Australian Capital Territory ‘Legalizes’ Cannabis, Home Growing
The Australian Capital Territory has become the first jurisdiction in that country to legalize cannabis possession, including limited home cultivation. The new laws, which the territory’s legislature passed just today, will come into effect from January 31st, 2020 — however several ambiguities and limitations remain.
Local Advocates Dissatisfied with Cannabis Law’s Limits
According to the Canberra Times, adults will be able to possess up to 50 grams of dried cannabis or 150 grams of fresh cannabis, and grow two plants privately at home (maximum four per household).
Some grey areas and other limits in the law could dampen enthusiasm, however.
Cannabis plants grown hydroponically remain illegal — apparently to discourage attempts at commercial-scale grows or sales. Local advocates objected to this condition, saying most cannabis consumed in the ACT comes from hydroponically-grown sources. It’s also illegal to sell marijuana seeds.
Interestingly, changes to the original bill mean the new laws merely exempt those over 18 from facing any criminal or civil penalties for those actions, rather than removing them from the Criminal Code. Cannabis remains illegal at varying degrees in Australia’s six states and at the federal level.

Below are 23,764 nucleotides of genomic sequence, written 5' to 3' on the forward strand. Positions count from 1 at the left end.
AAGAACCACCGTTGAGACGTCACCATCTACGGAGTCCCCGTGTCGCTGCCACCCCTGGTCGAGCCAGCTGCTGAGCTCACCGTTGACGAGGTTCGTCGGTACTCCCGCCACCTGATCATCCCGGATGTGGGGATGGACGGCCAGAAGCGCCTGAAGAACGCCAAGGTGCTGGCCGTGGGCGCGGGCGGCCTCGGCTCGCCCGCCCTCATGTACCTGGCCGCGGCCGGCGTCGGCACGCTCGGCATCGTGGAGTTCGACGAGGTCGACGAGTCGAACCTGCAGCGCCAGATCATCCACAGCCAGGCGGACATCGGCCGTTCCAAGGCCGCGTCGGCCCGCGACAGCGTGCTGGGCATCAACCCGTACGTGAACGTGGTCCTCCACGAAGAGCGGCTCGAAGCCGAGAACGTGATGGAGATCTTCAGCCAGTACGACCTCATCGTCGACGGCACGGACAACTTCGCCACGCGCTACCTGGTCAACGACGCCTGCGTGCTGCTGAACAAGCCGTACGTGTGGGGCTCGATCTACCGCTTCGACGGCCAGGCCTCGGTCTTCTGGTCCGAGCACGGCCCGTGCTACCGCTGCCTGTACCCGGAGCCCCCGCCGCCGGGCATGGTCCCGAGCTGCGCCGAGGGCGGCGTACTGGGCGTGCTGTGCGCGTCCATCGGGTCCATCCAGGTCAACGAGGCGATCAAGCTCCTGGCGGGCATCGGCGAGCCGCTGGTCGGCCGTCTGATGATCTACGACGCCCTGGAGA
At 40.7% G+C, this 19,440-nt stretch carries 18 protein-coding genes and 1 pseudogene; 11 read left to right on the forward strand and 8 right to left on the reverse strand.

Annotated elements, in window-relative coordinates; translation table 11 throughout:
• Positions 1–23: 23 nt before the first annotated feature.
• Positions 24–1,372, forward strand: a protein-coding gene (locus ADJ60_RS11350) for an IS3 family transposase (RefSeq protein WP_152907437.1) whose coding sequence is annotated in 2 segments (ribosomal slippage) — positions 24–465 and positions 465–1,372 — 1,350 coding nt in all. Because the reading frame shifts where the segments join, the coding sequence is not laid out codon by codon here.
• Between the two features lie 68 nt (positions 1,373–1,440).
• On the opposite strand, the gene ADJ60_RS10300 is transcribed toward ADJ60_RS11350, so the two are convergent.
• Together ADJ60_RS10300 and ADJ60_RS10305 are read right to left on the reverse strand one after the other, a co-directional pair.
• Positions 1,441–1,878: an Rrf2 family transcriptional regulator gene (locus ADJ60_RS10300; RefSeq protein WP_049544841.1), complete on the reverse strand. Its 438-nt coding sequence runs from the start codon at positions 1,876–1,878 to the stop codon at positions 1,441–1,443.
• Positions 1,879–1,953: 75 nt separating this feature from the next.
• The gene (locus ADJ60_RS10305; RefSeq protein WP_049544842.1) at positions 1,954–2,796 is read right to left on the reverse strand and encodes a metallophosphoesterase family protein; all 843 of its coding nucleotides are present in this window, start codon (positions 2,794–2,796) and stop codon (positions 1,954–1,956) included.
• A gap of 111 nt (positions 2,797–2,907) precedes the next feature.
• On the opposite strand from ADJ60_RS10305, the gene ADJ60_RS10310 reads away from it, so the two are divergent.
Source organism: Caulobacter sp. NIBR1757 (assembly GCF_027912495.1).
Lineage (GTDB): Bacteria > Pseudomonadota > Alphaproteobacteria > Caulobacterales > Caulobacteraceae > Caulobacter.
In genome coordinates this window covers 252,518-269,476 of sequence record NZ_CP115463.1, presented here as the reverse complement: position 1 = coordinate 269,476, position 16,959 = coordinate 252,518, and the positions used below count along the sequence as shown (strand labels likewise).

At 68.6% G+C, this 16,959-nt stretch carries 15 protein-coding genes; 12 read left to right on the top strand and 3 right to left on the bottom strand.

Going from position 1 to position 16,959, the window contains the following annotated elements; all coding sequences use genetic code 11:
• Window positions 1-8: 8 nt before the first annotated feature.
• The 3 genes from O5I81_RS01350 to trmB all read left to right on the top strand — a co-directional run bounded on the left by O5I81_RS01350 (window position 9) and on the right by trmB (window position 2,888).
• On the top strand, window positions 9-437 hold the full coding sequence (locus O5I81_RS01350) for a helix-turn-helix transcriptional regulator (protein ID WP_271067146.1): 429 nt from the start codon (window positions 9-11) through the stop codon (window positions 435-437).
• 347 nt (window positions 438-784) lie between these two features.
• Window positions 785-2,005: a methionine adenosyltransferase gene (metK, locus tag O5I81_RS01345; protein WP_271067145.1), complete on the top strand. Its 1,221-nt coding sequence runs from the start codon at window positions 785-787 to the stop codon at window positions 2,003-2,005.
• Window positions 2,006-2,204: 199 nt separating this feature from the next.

This means that, technically, police could still arrest and charge anyone caught in possession of cannabis under federal laws. This is a concern for reasons described below, and local police have not given any clear indication how they will approach the matter.
Oh, and public consumption will remain illegal. The ACT is clearly not trying to tap into cannabis’ purported economic and revenue-raising benefits.
Self-Governing Capital Territory, but Home to Feds
The Australian Capital Territory (ACT) comprises the country’s capital city, Canberra, and a few surrounding small towns. With a population of 423,000, it is similar in some ways to the District of Columbia in the U.S.
Australia has six states and two mainland territories. The territories have a lower constitutional status than the states, meaning the federal government is allowed to intervene to overturn laws it objects to. This has happened in the past, most famously when it overturned the world’s first medically-assisted euthanasia law for the terminally ill in 1997, in Australia’s Northern Territory.
The federal government often regards the ACT as partly its own ground, as home to its parliament and most federal agencies. The Australian Federal Police are ACT’s local police force by quirk of history, and the ACT has only had its own government since 1988.
The ACT has an existing medical marijuana program. However, like other states in Australia with similar programs, many have complained that the number of eligible conditions remains too strict, and patients face severe limitations on the treatments actually available to them.
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